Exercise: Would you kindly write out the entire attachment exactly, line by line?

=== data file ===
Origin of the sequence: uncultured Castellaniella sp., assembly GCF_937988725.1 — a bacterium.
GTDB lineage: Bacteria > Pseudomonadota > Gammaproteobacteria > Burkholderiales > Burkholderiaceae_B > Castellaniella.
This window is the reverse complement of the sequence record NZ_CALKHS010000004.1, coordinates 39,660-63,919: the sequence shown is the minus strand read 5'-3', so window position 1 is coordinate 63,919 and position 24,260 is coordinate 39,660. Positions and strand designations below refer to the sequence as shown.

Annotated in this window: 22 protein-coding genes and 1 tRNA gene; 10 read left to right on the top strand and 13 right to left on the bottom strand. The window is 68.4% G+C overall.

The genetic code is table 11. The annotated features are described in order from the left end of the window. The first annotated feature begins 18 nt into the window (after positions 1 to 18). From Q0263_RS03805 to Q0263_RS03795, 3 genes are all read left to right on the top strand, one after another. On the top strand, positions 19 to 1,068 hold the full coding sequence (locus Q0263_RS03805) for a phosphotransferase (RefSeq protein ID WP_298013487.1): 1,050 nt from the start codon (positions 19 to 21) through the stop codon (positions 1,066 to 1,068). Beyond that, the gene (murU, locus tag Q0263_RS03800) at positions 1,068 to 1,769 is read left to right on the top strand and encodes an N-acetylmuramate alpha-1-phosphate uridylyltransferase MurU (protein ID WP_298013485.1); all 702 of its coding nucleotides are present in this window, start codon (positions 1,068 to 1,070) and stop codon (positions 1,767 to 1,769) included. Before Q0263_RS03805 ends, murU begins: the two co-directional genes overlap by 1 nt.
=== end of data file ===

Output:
Origin of the sequence: uncultured Castellaniella sp., assembly GCF_937988725.1 — a bacterium.
GTDB lineage: Bacteria > Pseudomonadota > Gammaproteobacteria > Burkholderiales > Burkholderiaceae_B > Castellaniella.
This window is the reverse complement of the sequence record NZ_CALKHS010000004.1, coordinates 39,660-63,919: the sequence shown is the minus strand read 5'-3', so window position 1 is coordinate 63,919 and position 24,260 is coordinate 39,660. Positions and strand designations below refer to the sequence as shown.

Annotated in this window: 22 protein-coding genes and 1 tRNA gene; 10 read left to right on the top strand and 13 right to left on the bottom strand. The window is 68.4% G+C overall.

The genetic code is table 11. The annotated features are described in order from the left end of the window. The first annotated feature begins 18 nt into the window (after positions 1 to 18). From Q0263_RS03805 to Q0263_RS03795, 3 genes are all read left to right on the top strand, one after another. On the top strand, positions 19 to 1,068 hold the full coding sequence (locus Q0263_RS03805) for a phosphotransferase (RefSeq protein ID WP_298013487.1): 1,050 nt from the start codon (positions 19 to 21) through the stop codon (positions 1,066 to 1,068). Beyond that, the gene (murU, locus tag Q0263_RS03800) at positions 1,068 to 1,769 is read left to right on the top strand and encodes an N-acetylmuramate alpha-1-phosphate uridylyltransferase MurU (protein ID WP_298013485.1); all 702 of its coding nucleotides are present in this window, start codon (positions 1,068 to 1,070) and stop codon (positions 1,767 to 1,769) included. Before Q0263_RS03805 ends, murU begins: the two co-directional genes overlap by 1 nt.